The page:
• “Synergy on a government level”: One Russian national claiming to be a “trusted person” in the Russian Federation reached out and claimed they could offer the campaign “synergy on a government level.”
  • “By virtue of his regular contact with Company executives during the campaign,” Cohen provided the Special Counsel’s office “useful information concerning certain discrete Russia-related matters core to its investigation.”
  • The White House link: Cohen provided “relevant and useful information” about his contacts with “persons connected to the White House” from 2017 to 2018.

Some more details:

In the Mueller filing, his office says that in Nov. 2015, Cohen “received the contact information for, and spoke with, a Russian who claimed to be a ‘trusted person’ in the Russian Federation who could offer the campaign ‘political synergy’ and ‘synergy on a government level’ and that “such a meeting could have a “phenomenal” impact “not only in political but in a business dimension as well,” referring to the Moscow Project.”

in or around November 2015, Cohen received the contact information for, and spoke with, a Russian national who claimed to be a “trusted person” in the Russian Federation who could offer the campaign “political synergy” and “synergy on a government level.”  The defendant recalled that this person repeatedly proposed a meeting between Individual 1 and the President of Russia. The person told Cohen that such a meeting could have a “phenomenal” impact “not only in political but in a business dimension as well,” referring to the Moscow Project, because there is “no bigger warranty in any project than consent of [the President of Russia].”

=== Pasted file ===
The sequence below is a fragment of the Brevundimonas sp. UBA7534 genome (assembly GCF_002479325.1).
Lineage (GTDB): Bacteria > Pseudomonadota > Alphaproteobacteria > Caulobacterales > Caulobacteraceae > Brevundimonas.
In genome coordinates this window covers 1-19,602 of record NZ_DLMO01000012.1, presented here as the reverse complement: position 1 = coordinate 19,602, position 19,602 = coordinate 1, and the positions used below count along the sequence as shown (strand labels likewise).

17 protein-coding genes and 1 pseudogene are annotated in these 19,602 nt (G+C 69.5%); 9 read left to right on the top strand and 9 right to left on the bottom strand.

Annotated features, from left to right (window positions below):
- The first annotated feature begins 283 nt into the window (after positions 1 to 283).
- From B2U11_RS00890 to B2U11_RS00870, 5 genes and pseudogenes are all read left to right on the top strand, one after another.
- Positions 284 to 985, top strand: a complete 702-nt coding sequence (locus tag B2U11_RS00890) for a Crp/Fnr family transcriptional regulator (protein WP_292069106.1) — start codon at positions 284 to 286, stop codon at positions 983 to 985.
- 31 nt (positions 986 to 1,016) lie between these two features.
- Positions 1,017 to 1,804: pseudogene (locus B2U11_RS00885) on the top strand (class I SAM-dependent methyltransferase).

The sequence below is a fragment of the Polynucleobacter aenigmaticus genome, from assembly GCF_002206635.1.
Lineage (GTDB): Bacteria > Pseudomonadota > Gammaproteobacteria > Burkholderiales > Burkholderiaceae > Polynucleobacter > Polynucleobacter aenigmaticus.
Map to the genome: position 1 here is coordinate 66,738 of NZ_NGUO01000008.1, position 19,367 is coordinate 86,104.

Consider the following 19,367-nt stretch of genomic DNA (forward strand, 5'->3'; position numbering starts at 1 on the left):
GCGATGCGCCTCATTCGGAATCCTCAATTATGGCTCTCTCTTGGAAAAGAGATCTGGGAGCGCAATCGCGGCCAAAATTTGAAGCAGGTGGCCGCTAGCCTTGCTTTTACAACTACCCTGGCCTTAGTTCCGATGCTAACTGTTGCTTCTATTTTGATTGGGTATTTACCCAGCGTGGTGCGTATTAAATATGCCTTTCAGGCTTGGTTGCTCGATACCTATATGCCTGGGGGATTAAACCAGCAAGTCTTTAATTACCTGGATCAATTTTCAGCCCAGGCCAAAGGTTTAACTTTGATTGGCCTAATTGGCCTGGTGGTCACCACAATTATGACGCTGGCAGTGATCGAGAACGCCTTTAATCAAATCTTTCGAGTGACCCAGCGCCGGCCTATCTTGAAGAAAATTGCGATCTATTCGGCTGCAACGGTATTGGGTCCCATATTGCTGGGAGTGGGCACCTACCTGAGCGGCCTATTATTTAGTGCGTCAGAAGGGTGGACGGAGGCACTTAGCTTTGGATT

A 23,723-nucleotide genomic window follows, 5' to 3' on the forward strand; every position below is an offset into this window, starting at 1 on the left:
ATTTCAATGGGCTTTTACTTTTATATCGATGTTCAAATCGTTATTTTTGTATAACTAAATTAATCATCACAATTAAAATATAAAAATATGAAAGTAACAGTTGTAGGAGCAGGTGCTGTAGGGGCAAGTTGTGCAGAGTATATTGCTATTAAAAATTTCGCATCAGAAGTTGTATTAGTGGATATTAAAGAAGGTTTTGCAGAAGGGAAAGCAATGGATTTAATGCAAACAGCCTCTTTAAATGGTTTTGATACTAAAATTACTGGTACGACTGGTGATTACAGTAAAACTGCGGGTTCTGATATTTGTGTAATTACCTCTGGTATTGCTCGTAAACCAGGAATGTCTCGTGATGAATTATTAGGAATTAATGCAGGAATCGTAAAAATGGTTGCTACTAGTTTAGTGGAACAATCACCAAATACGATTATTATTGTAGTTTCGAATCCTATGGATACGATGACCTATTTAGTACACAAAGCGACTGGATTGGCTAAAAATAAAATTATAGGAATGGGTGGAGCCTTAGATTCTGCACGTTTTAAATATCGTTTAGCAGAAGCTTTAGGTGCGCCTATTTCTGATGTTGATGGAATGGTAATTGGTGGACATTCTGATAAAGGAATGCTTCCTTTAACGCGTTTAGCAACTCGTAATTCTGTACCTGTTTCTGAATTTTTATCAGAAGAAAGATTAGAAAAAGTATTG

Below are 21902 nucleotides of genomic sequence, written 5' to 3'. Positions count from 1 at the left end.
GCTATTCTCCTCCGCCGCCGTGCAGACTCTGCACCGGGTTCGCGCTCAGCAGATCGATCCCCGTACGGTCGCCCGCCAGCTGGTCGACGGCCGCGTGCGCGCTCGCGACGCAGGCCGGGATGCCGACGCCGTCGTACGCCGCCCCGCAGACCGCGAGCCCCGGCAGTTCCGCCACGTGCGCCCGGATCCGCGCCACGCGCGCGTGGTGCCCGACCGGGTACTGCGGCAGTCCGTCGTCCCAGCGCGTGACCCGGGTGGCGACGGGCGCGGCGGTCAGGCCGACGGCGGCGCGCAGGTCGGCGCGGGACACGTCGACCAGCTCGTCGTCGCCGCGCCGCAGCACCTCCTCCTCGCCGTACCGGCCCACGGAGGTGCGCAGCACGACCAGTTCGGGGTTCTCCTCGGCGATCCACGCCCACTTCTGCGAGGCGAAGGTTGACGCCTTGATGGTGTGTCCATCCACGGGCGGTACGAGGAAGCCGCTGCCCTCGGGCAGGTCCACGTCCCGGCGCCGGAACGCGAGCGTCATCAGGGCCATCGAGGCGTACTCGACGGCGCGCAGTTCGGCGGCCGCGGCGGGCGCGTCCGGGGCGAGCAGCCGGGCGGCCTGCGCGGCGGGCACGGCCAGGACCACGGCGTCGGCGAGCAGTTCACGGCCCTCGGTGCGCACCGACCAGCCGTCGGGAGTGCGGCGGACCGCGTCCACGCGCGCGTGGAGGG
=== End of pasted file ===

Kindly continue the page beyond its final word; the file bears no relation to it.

And yet, as the filing notes, “Cohen, however, did not follow up on this invitation” because as the filing elaborates, he was working on the Moscow Project with a different individual who Cohen understood to have his own connections to the Russian government.

Separately, in a footnote in the Mueller filing, he states that Trump conferred with Cohen in 2015 about reaching out to the Russian government to arrange a meeting with Putin when he was in New York:

in a radio interview in September 2015, the defendant suggested that Individual 1 meet with the President of Russia in New York City during his visit for the United Nations General Assembly. When asked previously about these events, the defendant claimed his public comments had been spontaneous and had not been discussed within the campaign or the Company. During his proffer sessions, the defendant admitted that  this account was false and that he had in fact conferred with Individual 1 about contacting the Russian government before reaching out to gauge Russia’s interest in such a meeting. The meeting ultimately did not take place.